"If there are no changes against the plan, so no exceptions, then there is no need for an alert," says Kammerer. So nothing changes. "And we can use an ASN or a bill of lading that companies' systems already produce." So, again, nothing changes – as long as everything goes to plan. Then when it doesn't, as determined by RFID data, local intelligent software agents effectively negotiate with one another to determine the best remedial options, given all the real-time 'sensor' information available.
"The value then is that the systems present only the information that's needed so that informed decisions, not gut feel, can be taken locally. Multiple work groups can figure out what they have to do, rather than some central system." And he adds that the only prerequisites for this to work are defined responsibilities ("who does what and in which case") and access to the document flow.
Use existing systems
Kammerer agrees that what his company is doing is essentially building on the ideas of web-based SCEM systems, but insists that it's a significant addition, and that his system doesn't need SCEM to be in place – it works with whatever the shopfloor or supplier are using – Excel spreadsheets, whatever.
"The low penetration of SCEM is because of most [software vendors'] overly sophisticated ways of doing things. IT people try to translate supply chain management into a data structure, which adds complexity, loses people and creates work. We take that out. We use agent technology to make sure that the plan is being executed. If material arrives in full when it should, that's a tick in the box. But if it's late, or the wrong quantity, our approach is to have the system notify the relevant groups so that they can determine what action to take."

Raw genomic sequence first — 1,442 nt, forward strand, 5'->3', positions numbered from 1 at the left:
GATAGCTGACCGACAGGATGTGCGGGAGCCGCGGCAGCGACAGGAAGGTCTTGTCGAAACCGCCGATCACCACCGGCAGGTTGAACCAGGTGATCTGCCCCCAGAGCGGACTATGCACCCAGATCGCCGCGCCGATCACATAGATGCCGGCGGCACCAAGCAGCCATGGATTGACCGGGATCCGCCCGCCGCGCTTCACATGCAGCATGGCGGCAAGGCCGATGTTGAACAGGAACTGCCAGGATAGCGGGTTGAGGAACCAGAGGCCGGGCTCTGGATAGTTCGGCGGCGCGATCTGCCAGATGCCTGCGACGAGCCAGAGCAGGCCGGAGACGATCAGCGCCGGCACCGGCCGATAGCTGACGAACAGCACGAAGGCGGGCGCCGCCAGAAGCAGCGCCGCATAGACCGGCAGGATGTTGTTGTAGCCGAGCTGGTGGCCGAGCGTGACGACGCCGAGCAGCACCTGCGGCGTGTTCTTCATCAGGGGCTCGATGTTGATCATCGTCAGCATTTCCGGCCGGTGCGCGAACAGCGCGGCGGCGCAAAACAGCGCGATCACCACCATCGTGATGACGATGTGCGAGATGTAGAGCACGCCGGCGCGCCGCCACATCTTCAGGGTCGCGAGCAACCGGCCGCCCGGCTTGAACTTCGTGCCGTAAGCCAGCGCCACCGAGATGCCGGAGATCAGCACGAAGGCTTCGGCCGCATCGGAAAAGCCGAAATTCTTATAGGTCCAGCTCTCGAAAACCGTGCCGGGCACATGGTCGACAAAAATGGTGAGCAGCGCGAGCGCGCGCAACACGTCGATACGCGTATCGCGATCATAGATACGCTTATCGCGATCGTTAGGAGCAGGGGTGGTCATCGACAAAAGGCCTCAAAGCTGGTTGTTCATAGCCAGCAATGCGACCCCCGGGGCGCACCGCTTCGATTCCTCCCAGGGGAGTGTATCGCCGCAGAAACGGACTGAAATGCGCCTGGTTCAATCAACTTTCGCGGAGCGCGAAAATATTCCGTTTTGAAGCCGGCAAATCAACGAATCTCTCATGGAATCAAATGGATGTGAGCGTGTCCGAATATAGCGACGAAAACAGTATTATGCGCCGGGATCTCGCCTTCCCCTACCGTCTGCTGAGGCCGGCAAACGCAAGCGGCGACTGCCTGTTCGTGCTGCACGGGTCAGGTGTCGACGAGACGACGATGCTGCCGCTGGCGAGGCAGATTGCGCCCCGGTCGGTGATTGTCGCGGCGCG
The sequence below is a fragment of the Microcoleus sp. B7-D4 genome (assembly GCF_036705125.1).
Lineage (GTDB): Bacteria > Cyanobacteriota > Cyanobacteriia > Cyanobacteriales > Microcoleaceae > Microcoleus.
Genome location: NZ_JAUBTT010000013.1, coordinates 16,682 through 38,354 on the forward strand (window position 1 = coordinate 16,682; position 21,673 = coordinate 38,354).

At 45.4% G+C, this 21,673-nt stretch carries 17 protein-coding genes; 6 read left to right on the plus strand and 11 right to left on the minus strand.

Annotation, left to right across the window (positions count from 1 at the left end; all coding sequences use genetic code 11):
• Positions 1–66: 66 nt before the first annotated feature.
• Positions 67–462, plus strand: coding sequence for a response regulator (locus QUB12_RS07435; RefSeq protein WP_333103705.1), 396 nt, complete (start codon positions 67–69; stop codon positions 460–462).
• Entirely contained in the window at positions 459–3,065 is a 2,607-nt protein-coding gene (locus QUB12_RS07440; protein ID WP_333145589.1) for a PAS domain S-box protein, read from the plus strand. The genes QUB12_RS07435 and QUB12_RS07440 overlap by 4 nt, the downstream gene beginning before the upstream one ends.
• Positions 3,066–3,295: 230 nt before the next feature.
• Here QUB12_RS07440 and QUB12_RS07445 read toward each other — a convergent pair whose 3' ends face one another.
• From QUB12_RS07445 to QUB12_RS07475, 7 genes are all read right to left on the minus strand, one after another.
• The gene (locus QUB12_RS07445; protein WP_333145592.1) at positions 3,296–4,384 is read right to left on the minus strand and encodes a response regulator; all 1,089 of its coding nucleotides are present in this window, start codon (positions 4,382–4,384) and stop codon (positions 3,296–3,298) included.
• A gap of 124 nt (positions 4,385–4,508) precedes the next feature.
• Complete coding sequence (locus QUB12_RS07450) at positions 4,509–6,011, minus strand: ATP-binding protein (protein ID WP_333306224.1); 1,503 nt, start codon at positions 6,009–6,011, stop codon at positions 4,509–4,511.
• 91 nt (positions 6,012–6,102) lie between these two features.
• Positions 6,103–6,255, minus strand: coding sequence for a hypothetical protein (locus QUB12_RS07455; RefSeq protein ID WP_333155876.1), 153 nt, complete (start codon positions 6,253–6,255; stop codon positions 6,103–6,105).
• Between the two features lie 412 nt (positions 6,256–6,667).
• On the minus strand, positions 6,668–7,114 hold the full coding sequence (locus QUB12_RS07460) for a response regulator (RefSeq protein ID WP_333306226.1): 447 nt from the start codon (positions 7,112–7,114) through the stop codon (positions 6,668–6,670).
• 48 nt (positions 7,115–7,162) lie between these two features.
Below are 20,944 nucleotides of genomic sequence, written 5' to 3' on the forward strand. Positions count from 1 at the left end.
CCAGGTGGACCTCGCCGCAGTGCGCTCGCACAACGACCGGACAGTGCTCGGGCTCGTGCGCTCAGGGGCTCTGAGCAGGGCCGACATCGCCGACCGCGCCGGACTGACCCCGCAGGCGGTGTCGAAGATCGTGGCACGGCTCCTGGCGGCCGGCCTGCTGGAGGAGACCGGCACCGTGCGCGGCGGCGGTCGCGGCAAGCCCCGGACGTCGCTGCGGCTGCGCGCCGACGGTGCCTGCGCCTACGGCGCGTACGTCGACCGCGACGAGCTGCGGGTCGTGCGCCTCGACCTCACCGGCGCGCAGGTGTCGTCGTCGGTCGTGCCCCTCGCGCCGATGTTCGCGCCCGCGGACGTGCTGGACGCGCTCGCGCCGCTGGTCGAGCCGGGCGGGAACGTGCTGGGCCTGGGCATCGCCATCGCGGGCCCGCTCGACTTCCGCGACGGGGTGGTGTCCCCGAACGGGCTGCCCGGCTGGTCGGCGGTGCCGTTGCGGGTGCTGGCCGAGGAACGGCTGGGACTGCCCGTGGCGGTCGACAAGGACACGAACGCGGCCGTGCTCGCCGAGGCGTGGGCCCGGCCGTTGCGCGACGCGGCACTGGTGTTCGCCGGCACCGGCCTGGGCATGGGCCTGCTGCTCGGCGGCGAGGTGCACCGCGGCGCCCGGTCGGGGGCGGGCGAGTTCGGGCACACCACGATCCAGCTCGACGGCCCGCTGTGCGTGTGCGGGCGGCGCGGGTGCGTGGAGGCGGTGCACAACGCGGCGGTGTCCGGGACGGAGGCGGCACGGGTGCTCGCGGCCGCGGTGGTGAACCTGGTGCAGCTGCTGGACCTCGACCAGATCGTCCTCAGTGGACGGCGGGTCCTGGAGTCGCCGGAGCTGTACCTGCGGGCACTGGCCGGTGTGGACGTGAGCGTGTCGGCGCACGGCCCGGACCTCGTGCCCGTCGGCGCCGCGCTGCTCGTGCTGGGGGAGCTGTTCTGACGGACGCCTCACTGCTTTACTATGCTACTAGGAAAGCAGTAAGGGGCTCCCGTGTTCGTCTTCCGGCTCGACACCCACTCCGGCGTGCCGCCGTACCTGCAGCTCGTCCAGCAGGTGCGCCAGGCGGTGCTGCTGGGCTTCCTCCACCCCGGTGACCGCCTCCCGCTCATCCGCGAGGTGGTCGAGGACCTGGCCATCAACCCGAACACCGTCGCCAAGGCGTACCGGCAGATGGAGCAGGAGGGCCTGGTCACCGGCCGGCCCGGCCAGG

Quite how far anyone will go with agent technology is open to conjecture. VI Agents claims US Department of Defense customers in manufacturing and distribution, but can't name them. Kammerer believes fast moving, volatile industries, like high tech electronics and consumer packaged goods, are most likely to see the benefits. Incidentally, he insists that cost and timescales won't be hurdles: "We market our solutions based on a usage – we don't charge upfront license fees. Typically, customers go live within weeks." Interesting isn't it.